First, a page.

Understanding the Idiosyncrasies of Grief and Resilience of Family

    The book explores the different ways in which grief is experienced by the members of Bobby McElvane's family, highlighting how idiosyncratic and varied it can be. Despite facing a common tragedy, each member of the family had a unique path of grieving, which little to do with one another. The book also brings to light the remarkable resilience of the family and their ability to stay together despite their different styles of coping. Jennifer Senior's work challenges the popular notion of grief being a series of sequential stages and sheds light on the complex nature of human emotions. The thesis of the book revolves around the notion that everyone experiencing grief has to find their own way down the mountain, highlighting how grief is a highly individual journey.

    Holding onto grief - the need to continuously grieve

    Some people may need to hold onto their grief and continuously grieve, which may involve embracing a theory or cause that is not widely accepted, as it provides them with occasions to talk about it and keep the grief alive. This may also be a way of continuously loving and remembering the person they lost. Human motivations can often be opaque and hidden from us, making it difficult to understand why we do certain things. However, it is important to respect and honor individual grief processes, as they are personal and unique to each individual.

    Supporting someone who is grieving

    Grieving is a personal process, and people deal with it differently. Some people want to talk about their loss, while others would rather not. It's important to be mindful of our words and actions when interacting with someone who is grieving. Asking open-ended questions and being present without judgement can be comforting. Saying things like 'I'm sorry for your loss' or 'I'm here for you if you need me' can be more helpful than offering unsolicited advice or making assumptions about how someone should feel. We can learn from the experiences of others, but every person's grief journey is unique and deserves to be respected.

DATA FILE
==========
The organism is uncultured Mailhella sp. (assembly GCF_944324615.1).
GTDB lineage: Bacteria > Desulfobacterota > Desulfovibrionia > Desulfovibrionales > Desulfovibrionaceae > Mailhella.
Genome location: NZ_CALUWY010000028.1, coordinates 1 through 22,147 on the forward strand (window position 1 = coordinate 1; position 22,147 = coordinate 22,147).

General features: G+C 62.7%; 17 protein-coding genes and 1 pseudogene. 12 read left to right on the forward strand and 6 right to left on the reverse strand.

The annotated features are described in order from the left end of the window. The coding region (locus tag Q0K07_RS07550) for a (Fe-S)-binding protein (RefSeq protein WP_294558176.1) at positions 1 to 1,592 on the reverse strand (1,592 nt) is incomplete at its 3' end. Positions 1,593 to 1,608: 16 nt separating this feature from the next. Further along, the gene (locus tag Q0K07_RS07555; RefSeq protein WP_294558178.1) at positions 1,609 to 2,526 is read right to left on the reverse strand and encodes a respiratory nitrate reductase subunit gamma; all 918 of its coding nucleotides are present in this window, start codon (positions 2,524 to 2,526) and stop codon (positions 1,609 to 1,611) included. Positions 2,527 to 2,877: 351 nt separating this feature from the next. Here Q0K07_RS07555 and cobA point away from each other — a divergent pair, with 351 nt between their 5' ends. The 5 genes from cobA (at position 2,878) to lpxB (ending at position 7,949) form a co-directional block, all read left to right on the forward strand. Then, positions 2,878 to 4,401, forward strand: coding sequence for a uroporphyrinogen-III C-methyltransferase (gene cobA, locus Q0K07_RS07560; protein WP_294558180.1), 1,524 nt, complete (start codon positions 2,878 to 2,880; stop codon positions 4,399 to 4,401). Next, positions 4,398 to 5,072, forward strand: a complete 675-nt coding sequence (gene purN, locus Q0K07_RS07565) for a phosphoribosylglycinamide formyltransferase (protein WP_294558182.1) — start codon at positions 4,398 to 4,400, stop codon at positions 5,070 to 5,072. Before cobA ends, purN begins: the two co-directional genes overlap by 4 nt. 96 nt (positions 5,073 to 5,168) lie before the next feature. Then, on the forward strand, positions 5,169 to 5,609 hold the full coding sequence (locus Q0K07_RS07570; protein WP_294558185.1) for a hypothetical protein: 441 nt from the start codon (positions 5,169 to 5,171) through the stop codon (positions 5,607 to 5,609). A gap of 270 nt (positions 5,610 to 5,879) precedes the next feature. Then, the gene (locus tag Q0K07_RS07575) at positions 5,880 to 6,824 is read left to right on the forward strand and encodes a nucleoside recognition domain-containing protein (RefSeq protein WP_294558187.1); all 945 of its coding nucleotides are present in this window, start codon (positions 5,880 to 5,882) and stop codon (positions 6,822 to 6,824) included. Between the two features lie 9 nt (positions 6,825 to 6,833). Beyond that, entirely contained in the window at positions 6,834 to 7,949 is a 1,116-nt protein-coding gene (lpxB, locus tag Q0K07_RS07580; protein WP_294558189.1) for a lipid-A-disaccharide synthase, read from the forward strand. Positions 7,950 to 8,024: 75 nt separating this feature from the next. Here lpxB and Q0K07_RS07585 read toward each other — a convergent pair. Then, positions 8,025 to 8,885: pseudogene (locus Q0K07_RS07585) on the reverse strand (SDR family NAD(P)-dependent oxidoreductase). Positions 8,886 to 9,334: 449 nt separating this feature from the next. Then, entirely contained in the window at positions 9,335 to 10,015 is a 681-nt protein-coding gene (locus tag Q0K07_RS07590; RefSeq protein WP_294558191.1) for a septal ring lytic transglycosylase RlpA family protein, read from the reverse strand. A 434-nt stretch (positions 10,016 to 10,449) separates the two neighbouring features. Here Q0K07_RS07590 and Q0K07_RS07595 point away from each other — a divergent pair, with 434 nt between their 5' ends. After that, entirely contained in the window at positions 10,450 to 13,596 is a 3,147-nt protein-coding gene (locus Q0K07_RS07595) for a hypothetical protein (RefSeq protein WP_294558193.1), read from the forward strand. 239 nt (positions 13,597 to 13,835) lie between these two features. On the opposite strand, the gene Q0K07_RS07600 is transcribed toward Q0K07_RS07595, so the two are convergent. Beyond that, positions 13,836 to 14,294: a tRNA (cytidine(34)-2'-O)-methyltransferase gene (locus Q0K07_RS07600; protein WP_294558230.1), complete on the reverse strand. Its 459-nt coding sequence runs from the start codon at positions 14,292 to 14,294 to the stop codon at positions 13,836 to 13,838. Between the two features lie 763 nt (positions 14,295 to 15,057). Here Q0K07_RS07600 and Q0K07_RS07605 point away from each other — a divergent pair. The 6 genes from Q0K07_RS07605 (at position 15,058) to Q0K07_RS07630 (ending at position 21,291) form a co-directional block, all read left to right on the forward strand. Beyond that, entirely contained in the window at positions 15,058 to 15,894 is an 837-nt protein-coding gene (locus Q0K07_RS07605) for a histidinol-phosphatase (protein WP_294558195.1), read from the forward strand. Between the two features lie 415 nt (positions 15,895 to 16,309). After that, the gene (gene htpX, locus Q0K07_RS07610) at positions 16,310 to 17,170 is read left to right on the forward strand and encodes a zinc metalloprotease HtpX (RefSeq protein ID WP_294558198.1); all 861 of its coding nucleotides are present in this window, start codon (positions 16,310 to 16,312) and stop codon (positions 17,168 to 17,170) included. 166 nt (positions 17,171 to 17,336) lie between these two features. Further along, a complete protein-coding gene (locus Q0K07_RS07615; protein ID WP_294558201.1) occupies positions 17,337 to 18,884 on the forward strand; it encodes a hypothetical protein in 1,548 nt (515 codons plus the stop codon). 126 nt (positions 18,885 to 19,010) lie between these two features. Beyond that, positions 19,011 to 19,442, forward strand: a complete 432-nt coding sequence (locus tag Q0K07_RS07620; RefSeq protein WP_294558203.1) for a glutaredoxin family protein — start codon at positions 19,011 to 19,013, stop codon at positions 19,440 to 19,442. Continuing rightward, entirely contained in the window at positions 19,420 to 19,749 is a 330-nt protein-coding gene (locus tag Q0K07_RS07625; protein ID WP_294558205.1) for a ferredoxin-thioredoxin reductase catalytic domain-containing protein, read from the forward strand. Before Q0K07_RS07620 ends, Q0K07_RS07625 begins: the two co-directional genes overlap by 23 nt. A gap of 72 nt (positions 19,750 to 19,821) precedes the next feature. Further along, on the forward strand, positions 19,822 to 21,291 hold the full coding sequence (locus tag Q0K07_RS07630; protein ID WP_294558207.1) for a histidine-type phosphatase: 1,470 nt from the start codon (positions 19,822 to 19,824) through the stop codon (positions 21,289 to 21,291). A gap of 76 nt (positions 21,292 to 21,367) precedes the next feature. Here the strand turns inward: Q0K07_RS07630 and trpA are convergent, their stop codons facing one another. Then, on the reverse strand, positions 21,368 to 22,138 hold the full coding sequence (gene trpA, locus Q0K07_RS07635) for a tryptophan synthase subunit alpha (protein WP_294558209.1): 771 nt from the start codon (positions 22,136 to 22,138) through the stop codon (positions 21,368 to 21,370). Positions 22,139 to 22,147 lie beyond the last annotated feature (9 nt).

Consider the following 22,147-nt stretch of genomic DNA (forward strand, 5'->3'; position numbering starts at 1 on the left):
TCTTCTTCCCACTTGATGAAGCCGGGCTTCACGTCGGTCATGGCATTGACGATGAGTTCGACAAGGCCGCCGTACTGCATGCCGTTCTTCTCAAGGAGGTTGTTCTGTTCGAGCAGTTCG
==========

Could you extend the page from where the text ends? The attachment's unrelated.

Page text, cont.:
How to Support Someone in Grief

    When someone is grieving, they do not need to be reminded of their loss or compared to others. It's important to be mindful of what we say and how we act around those who are hurting. Everyone grieves differently and there is no set pattern to follow. One common aspect of grief is the yearning and searching stage, where the bereaved person may feel as though their lost loved one is recoverable. It's important to acknowledge and be sensitive to this feeling. It's also important to respect how individuals cope with grief, whether it's through spirituality, preserving artifacts, or avoiding situations that may cause discomfort.

    The Mysterious Disappearance of Bobby's Diary

    The recovery of Bobby's final diary became a plot device in the story that gets the whole thing rolling. The diary is a kind of stand-in for Bobby and a form of yearning and searching. It seemed very important to Helen, who became attached to the idea of recovering it. She was furious when Bob Sr gave it away without thinking. It became an enduring source of mystery and anger. Everyone wanted it back. The author made it her business to get it back. The diary got stuck in Helen's mind for years, a decade, 15 years. The contents were saved until the end to reveal what was in it.